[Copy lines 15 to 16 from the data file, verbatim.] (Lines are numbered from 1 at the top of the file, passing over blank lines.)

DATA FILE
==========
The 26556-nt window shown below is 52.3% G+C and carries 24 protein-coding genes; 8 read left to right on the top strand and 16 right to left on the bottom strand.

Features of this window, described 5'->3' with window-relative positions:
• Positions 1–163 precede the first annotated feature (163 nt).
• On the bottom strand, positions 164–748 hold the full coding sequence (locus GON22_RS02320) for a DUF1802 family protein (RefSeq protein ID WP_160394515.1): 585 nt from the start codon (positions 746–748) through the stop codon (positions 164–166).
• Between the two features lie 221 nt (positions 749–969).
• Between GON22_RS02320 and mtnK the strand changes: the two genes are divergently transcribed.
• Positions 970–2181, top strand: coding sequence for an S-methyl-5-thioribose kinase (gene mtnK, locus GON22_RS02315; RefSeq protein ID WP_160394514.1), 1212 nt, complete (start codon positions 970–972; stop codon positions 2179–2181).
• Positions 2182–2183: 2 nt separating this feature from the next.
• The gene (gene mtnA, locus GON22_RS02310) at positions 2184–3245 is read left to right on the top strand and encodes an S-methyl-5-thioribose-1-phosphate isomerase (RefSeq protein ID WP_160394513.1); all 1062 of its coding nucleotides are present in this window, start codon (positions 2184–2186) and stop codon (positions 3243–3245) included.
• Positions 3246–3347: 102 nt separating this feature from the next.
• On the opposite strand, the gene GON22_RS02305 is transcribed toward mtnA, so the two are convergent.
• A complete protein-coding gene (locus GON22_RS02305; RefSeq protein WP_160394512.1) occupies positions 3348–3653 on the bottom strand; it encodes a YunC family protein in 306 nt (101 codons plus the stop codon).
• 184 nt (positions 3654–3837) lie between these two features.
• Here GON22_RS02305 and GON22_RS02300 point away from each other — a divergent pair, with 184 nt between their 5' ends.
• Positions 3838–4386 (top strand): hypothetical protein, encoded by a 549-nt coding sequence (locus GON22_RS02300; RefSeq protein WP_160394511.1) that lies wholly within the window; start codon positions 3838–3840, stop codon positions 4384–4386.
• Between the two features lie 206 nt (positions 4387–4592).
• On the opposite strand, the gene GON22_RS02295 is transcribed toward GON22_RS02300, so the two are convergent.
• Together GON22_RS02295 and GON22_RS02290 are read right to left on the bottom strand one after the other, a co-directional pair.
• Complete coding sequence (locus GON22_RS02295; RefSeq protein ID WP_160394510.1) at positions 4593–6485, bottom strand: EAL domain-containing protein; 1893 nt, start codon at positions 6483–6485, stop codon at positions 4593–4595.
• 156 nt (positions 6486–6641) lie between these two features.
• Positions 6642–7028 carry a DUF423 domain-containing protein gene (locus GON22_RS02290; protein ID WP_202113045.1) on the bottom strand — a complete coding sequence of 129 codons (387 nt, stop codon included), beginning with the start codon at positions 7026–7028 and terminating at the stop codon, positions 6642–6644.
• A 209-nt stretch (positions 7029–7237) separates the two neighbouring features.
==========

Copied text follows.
• Positions 3838–4386 (top strand): hypothetical protein, encoded by a 549-nt coding sequence (locus GON22_RS02300; RefSeq protein WP_160394511.1) that lies wholly within the window; start codon positions 3838–3840, stop codon positions 4384–4386.
• Between the two features lie 206 nt (positions 4387–4592).